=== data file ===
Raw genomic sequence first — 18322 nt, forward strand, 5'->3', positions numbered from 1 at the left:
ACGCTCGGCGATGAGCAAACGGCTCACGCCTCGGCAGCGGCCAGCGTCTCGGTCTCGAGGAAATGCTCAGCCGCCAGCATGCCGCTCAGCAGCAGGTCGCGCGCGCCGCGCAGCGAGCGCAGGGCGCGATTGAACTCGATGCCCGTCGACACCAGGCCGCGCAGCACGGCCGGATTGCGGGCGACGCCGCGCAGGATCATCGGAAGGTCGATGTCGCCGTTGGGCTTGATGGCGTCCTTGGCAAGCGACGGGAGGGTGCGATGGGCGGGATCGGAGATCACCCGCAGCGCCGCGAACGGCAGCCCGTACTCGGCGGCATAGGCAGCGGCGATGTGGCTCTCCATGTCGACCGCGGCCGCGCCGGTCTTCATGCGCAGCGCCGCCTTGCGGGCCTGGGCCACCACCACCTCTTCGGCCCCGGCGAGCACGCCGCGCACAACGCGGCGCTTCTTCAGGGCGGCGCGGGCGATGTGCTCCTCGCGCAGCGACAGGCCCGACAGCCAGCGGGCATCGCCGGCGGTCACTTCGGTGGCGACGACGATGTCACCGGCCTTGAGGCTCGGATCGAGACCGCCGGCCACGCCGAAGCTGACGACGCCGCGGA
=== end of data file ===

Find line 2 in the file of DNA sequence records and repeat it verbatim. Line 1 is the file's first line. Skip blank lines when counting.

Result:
ACGCTCGGCGATGAGCAAACGGCTCACGCCTCGGCAGCGGCCAGCGTCTCGGTCTCGAGGAAATGCTCAGCCGCCAGCATGCCGCTCAGCAGCAGGTCGCGCGCGCCGCGCAGCGAGCGCAGGGCGCGATTGAACTCGATGCCCGTCGACACCAGGCCGCGCAGCACGGCCGGATTGCGGGCGACGCCGCGCAGGATCATCGGAAGGTCGATGTCGCCGTTGGGCTTGATGGCGTCCTTGGCAAGCGACGGGAGGGTGCGATGGGCGGGATCGGAGATCACCCGCAGCGCCGCGAACGGCAGCCCGTACTCGGCGGCATAGGCAGCGGCGATGTGGCTCTCCATGTCGACCGCGGCCGCGCCGGTCTTCATGCGCAGCGCCGCCTTGCGGGCCTGGGCCACCACCACCTCTTCGGCCCCGGCGAGCACGCCGCGCACAACGCGGCGCTTCTTCAGGGCGGCGCGGGCGATGTGCTCCTCGCGCAGCGACAGGCCCGACAGCCAGCGGGCATCGCCGGCGGTCACTTCGGTGGCGACGACGATGTCACCGGCCTTGAGGCTCGGATCGAGACCGCCGGCCACGCCGAAGCTGACGACGCCGCGGA